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Table of Contents
Year : 2021  |  Volume : 4  |  Issue : 3  |  Page : 134

Which mastery mindset is it?

Department of Family Medicine, University of Alberta, Edmonton, Alberta, Canada

Date of Submission23-Nov-2021
Date of Acceptance15-Dec-2021
Date of Web Publication01-Feb-2022

Correspondence Address:
Dr. Oksana Babenko
Department of Family Medicine, 6–10 University Terrace, University of Alberta, Edmonton, Alberta T6G 2T4.
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Source of Support: None, Conflict of Interest: None

DOI: 10.4103/EHP.EHP_34_21

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How to cite this article:
Babenko O. Which mastery mindset is it?. Educ Health Prof 2021;4:134

How to cite this URL:
Babenko O. Which mastery mindset is it?. Educ Health Prof [serial online] 2021 [cited 2022 Dec 6];4:134. Available from: https://www.ehpjournal.com/text.asp?2021/4/3/134/336974

Dear Editor

The year of 2021 has seen a flurry of publications in health professions journals on the topic of mindsets.[1],[2],[3],[4] These publications provide an overview of mindsets, practical implications, and research directions to better understand the growth mindset for success in competency-based medical education (CBME), which is being implemented around the globe, and in eventual independent clinical practice.[2] While the distinction between the growth and fixed mindsets is a good starting point, goal theory[5] can guide research to deepen our understanding of the CBME’s role in fostering certain types of mindsets in future generations of health professionals.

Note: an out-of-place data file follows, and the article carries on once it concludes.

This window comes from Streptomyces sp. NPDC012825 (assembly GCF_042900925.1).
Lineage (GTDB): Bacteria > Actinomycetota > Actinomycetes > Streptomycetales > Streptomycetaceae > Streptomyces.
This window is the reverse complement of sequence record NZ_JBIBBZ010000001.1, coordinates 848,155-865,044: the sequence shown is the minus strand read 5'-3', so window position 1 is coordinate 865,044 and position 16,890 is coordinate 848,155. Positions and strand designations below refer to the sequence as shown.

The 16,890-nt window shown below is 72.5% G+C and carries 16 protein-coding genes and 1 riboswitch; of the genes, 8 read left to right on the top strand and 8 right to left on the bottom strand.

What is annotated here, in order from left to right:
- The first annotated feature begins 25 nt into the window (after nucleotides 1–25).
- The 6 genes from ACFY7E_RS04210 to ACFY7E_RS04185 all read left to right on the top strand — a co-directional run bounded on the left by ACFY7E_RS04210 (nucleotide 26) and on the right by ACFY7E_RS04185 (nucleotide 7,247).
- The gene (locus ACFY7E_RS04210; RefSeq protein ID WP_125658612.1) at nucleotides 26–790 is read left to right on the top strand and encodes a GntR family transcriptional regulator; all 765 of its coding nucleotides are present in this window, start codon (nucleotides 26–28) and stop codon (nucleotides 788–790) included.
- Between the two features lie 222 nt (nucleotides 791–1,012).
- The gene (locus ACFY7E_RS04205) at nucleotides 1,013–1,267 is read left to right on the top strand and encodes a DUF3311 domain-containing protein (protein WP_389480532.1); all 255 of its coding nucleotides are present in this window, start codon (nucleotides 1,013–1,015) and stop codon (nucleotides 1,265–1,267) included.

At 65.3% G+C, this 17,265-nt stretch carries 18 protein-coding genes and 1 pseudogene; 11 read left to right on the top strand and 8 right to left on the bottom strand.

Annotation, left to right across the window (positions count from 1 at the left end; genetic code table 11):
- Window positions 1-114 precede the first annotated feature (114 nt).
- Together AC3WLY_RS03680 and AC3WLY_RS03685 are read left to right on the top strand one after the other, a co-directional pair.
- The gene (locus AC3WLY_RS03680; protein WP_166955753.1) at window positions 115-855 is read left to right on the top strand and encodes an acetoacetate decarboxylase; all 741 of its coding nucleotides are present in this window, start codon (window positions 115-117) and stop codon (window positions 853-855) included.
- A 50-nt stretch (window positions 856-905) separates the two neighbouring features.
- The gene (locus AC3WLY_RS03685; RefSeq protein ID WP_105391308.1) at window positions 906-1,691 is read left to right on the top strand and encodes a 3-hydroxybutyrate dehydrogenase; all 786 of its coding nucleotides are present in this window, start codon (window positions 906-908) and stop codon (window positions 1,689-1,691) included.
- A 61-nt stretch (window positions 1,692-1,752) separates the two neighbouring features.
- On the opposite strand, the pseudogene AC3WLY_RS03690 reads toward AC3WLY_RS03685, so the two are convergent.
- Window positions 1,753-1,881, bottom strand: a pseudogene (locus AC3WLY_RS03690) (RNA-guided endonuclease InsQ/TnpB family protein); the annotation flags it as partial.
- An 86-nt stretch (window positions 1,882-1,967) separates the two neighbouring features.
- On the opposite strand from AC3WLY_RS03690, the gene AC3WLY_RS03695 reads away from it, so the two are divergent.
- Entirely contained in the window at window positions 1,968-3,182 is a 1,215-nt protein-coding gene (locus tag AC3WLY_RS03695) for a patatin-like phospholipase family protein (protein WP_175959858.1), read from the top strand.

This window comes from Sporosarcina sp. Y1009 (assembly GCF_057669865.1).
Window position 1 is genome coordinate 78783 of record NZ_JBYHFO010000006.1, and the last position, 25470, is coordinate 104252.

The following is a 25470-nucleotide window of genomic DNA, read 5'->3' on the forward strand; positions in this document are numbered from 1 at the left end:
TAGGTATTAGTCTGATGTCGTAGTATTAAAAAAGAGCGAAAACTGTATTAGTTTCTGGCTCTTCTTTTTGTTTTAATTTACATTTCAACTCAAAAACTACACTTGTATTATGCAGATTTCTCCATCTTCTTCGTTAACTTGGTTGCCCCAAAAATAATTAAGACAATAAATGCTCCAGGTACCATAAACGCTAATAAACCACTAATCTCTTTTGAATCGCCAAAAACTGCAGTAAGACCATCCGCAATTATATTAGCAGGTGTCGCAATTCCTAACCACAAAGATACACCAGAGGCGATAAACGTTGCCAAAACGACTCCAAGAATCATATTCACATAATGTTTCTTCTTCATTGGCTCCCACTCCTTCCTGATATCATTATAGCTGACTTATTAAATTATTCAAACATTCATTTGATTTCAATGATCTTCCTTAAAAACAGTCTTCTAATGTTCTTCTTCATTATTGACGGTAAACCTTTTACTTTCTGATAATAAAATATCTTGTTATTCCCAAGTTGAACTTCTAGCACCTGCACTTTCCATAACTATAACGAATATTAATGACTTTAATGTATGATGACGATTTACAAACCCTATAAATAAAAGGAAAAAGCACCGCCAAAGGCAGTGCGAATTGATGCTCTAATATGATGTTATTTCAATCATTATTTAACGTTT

Goal theorists propose that in achievement-related contexts, individuals develop and are subsequently guided by specific types of mindsets or goals. The basic distinction is: success is about demonstrating competence relative to others (performance goals); and success is about constantly mastering skills irrespective of how others are doing (mastery goals). In contrast to performance, mastery goals are clearly the desired type of goals in medical education and clinical practice.

However, not all mastery goals may be beneficial for long-term career success. In achievement contexts, when individuals focus on mastering just enough skills (“ticking boxes”) to be competent at work, they have developed a mindset of achieving minimal competence. When individuals envision success as constantly gaining new knowledge and skills to be able to solve new problems, they have developed a mindset of lifelong learning. While CBME does aim to foster a mindset of growth and mastery, the next question we, health professions educators and researchers, should be asking is: Which mastery mindset is it?

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Conflicts of interest

There are no conflicts of interest.

  References Top

Theard MA, Marr MC, Harrison R. The growth mindset for changing medical education culture. EClinical Medicine 2021;37: 100972.  Back to cited text no. 1
Richardson D, Kinnear B, Hauer K, Turner TL, Warm EJ, Hall AK, et al. Growth mindset in competency-based medical education. Med Teach2021;43:751–7.  Back to cited text no. 2
Wolcott MD, McLaughlin JE, Hann A, Miklavec A, Beck Dallaghan GL, Rhoney DH, et al. A review to characterise and map the growth mindset theory in health professions education. Med Educ 2021;55:430–40.  Back to cited text no. 3
Williams CA, Lewis L. Mindsets in health professions education: A scoping review. Nurse Educ Today 2021;100:104863.  Back to cited text no. 4
Elliot AJ, Hulleman CS. Achievement goals. In: Elliot AJ, Dweck CS, Yeager DS, editors. Handbook of Competence and Motivation: Theory and Application. New York, NY: The Guilford Press; 2017. p. 43–60.  Back to cited text no. 5


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